Chuck: [00:02:32] And then what happens is people start to migrate out to areas like mine, like Milton, even people sell in Milton and they go to Dwell, Cambridge. So covid has accelerated that, too, because now you’re not as attached to the geography of I need to be close to work. There’s a lot more work from home trends happening. So there’s a lot within those average prices.
Changes in the condo market
Chuck: [00:02:55] The condo market has really seen a shift in supply. So I was looking at the numbers. So we’ve had two months in 2020 where the condo market has had, you know, 50 I think it was 5400 listings. 5600 listings to put that in context. 2017, There was no month where we were more than 2800 listings and that’s probably the most similar market of what we have.
Chris: [00:03:21] So Chuck, let me let me just ask you a question. You’re talking specifically about condominium listings? Condominiums.
Chuck: [00:03:29] Yes, in the 416 area, over 5000 new listings coming out in a month is just it’s a swelling of supply that has really changed the whole dynamics with the condo market. So. Right. Yeah. I mean, to have double the amount of listings in a month that you would find and the highest month in 2017, which was a very active market, you’re going to start to see some things shift there. I mean, and there’s two things that happened.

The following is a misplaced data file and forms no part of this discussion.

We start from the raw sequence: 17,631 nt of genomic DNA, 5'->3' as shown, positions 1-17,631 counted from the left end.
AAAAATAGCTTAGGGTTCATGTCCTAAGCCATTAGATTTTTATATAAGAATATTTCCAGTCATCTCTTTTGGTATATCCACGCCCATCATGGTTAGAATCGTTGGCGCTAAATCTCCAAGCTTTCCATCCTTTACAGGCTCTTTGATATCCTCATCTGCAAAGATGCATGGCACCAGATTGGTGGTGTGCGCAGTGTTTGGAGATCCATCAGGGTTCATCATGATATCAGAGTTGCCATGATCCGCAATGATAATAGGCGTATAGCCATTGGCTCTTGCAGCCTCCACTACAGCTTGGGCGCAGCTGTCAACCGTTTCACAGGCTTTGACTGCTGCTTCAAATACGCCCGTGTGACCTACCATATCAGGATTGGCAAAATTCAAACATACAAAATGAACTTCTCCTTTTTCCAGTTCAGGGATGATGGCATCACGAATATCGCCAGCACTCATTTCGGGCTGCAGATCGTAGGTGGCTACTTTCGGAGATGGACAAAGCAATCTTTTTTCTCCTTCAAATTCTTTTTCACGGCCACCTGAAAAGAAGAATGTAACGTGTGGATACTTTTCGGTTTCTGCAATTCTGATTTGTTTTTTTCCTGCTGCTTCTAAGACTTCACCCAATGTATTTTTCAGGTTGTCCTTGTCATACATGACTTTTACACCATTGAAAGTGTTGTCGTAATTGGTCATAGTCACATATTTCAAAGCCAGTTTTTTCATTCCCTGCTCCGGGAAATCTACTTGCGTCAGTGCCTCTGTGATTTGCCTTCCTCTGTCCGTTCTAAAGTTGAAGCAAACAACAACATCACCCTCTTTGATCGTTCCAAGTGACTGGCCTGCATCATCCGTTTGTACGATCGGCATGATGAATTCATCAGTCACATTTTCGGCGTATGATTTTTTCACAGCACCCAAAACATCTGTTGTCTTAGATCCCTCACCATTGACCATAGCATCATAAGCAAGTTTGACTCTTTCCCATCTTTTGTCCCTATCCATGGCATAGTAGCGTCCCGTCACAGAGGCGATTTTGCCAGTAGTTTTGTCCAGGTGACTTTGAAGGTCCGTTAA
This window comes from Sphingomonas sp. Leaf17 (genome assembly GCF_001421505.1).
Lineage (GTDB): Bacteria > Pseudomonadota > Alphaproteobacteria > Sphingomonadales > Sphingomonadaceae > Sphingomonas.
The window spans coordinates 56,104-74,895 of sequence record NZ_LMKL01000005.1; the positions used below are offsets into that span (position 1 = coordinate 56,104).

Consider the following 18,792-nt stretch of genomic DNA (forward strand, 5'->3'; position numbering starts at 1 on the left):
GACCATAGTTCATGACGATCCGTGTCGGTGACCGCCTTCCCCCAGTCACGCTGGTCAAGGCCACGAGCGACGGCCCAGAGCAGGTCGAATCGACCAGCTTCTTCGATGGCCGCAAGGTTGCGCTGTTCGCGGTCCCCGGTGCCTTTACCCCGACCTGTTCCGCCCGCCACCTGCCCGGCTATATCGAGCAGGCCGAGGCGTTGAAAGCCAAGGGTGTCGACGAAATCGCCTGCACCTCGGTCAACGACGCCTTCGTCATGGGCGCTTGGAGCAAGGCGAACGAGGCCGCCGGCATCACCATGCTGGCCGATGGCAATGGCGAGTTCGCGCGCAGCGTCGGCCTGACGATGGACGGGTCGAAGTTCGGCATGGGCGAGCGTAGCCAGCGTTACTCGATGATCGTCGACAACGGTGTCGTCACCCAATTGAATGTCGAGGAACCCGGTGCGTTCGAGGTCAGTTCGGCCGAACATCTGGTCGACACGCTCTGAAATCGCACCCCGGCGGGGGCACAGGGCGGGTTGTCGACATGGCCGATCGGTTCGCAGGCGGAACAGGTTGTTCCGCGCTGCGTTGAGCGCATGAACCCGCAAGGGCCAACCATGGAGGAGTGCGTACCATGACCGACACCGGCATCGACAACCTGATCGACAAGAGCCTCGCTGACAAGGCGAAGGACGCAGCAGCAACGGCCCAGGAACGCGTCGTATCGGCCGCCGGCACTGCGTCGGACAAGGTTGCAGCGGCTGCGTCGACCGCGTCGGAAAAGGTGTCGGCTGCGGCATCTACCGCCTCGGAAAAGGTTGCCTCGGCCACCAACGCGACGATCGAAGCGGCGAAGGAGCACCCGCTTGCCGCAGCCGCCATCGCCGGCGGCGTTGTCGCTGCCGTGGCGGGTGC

The average price sometimes may stay about the same, but you’ll find a couple of big sales and you’ll find a lot of low sales. So those low sales need kind of be worked out. So that can sometimes take 12 to 18 months to get those, because someone who really needs to sell in a market that’s oversaturated with supply, they’re going to have to sell for a lower number. Right. So that we have to see that stuff work itself out. And it doesn’t happen in two or three months. It takes time. We’ve seen that. 2008. 2012. We’ve seen times when that happens.
Chris: [00:04:35] So let me ask you a question there. So because of that, do you anticipate that in 2021 we will see some softening of these numbers, more normalization?
Normalization going into 2021?
Chuck: [00:04:45] I think more normalization. Right. I think the worst days are probably behind us for condos because people are looking at it now and now you’re in a position where the worst part has happened and people are really deciding, do I need to list my condo or not? So it’s not a matter of it’s like want versus need, right? It’s not not good conditions. It’s not favorable for a seller. So only the people that really need to sell will jump out there and eventually buyers will come around because it’s just it’s affordability. It’s a proximity issue. So I’m not worried about that.